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Quality early learning is good for children of all backgrounds

The latest in a series of reports from the Study of Early Education and Development (SEED), a major longitudinal study of early years education following almost 6,000 children in England from age two through to the end of KS1 (age seven), has been published today. The report uncovers key factors associated with high quality experiences in early childhood education and care settings (ECEC).

As part of the SEED study, researchers measured quality in 1,000 settings caring for children aged from two to four years old.

The newly published findings indicate that spending more time in quality early years’ education in group settings such as nurseries, nursery classes or playgroups between ages two to four can have a positive impact on the cognitive development and social and emotional development of children aged four years old – regardless of their social background. Additionally, children that spend more time with childminders were also found to have fewer emotional difficulties such as fears and worries.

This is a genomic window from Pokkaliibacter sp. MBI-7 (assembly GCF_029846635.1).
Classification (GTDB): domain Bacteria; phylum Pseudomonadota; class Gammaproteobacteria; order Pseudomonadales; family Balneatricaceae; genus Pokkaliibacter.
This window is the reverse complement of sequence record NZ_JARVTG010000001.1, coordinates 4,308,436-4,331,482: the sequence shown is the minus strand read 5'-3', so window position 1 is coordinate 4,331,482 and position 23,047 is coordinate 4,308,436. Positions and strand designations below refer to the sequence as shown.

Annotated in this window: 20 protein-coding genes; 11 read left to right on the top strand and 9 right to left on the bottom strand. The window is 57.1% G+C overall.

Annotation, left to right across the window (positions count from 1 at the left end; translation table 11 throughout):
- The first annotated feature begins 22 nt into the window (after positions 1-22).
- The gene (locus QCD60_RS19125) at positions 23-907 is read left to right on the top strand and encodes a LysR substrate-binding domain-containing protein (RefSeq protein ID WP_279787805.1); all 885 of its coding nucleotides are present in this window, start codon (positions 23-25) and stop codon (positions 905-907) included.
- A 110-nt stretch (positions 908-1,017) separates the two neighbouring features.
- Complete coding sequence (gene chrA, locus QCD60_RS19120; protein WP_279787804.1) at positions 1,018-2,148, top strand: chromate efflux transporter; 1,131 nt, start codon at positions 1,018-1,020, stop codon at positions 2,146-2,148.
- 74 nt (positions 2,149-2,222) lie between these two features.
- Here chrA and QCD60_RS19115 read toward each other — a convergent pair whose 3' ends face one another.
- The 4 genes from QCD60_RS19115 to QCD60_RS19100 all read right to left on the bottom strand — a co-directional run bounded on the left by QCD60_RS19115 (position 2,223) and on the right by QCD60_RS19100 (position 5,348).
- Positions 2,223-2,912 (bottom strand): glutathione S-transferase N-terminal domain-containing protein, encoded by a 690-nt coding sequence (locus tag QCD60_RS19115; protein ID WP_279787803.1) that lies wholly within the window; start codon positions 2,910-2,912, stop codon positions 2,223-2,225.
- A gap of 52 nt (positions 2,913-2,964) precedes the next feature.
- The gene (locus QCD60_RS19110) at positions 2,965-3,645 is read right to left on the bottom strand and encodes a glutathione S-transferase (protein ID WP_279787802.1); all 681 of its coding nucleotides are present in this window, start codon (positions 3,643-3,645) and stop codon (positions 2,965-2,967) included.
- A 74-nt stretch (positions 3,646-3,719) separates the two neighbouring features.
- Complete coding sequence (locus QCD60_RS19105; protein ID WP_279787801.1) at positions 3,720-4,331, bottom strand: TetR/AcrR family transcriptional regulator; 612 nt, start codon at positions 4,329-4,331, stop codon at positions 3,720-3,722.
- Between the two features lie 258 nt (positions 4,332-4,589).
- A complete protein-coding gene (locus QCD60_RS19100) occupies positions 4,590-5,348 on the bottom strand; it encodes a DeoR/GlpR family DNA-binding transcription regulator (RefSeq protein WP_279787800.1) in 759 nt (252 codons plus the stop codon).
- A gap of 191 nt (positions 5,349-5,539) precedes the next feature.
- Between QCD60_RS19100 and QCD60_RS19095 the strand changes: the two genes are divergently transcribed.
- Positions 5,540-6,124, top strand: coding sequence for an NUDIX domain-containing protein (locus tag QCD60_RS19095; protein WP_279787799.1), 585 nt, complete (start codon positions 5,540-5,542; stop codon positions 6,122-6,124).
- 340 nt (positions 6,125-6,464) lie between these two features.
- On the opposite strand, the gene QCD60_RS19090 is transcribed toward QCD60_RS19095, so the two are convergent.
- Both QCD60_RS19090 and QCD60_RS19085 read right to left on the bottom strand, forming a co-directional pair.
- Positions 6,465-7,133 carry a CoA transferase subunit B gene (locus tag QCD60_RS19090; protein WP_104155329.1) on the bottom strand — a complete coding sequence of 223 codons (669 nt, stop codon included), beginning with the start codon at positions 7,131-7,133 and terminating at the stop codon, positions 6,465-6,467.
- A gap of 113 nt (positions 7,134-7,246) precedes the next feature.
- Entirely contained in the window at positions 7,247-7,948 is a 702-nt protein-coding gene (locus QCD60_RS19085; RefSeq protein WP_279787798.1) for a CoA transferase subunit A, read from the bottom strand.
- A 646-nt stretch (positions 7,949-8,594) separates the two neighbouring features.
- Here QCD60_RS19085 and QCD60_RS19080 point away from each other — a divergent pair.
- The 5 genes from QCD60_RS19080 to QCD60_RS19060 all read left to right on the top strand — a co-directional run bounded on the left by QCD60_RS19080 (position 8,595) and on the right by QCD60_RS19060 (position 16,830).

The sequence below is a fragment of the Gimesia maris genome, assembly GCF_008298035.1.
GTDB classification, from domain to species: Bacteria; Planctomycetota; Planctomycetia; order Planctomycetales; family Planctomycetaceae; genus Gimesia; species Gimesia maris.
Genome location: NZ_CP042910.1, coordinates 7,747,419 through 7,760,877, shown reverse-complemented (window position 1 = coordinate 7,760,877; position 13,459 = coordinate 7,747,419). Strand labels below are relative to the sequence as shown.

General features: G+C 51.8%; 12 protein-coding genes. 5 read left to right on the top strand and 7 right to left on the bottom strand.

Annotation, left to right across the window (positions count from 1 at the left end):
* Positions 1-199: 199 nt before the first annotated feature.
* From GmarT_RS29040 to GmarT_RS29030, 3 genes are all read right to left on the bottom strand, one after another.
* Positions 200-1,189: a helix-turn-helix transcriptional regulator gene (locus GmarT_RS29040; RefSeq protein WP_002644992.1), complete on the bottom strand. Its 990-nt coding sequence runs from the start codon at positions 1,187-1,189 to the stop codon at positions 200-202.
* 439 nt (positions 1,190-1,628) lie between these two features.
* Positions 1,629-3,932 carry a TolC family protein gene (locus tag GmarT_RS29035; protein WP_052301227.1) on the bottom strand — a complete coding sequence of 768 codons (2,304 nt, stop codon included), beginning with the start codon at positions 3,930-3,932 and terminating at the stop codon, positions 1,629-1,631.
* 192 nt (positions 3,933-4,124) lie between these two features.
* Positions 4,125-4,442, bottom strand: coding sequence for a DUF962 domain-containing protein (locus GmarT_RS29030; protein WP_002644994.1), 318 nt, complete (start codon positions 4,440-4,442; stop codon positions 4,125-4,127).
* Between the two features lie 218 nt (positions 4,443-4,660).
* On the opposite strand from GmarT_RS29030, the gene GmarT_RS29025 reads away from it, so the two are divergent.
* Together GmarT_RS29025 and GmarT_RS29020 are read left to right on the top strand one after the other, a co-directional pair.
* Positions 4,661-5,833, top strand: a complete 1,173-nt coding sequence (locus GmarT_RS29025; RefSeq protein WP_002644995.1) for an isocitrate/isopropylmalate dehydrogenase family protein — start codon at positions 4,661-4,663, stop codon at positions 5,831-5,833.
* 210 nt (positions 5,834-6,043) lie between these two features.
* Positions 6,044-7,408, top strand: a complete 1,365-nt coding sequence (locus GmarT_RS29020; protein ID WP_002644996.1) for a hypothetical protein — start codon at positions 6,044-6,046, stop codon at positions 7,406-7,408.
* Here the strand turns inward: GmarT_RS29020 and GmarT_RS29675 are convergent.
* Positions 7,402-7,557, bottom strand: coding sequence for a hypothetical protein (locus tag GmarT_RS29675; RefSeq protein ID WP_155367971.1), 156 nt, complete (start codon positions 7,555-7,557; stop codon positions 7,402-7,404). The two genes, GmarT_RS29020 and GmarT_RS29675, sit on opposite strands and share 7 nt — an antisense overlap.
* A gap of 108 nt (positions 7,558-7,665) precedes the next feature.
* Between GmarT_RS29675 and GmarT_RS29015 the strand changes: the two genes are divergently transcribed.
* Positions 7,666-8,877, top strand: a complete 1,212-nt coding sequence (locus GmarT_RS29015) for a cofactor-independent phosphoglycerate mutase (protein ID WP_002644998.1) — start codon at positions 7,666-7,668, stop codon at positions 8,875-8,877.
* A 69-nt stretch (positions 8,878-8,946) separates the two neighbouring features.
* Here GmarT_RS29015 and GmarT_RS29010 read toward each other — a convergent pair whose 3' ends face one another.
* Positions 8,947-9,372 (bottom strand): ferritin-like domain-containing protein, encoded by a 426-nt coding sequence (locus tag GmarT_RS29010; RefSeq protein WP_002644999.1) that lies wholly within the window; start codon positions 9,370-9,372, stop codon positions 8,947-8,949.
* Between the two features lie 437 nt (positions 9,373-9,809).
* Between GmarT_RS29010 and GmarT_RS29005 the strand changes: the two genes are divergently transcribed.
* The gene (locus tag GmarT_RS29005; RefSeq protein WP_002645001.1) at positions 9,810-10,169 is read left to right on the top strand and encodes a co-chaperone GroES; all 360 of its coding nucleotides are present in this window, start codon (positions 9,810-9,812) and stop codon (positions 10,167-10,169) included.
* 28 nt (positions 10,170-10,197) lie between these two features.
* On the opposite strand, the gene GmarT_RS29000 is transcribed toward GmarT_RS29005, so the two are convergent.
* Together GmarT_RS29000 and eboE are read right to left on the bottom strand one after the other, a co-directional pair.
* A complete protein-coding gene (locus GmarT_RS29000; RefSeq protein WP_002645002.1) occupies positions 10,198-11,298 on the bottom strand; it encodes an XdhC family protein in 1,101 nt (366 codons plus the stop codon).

This report focused on the development of children age two to four years and looks at the range of ECEC that children receive. It also assessed the impact of the parent child relationship on child development, and whether the quality of the home learning environment may play a role.

The research which is conducted by a consortium comprising the University of Oxford, Action for Children, Frontier Economics and the National Centre for Social Research, was commissioned in 2012 by the Department for Education.

The report can be accessed here.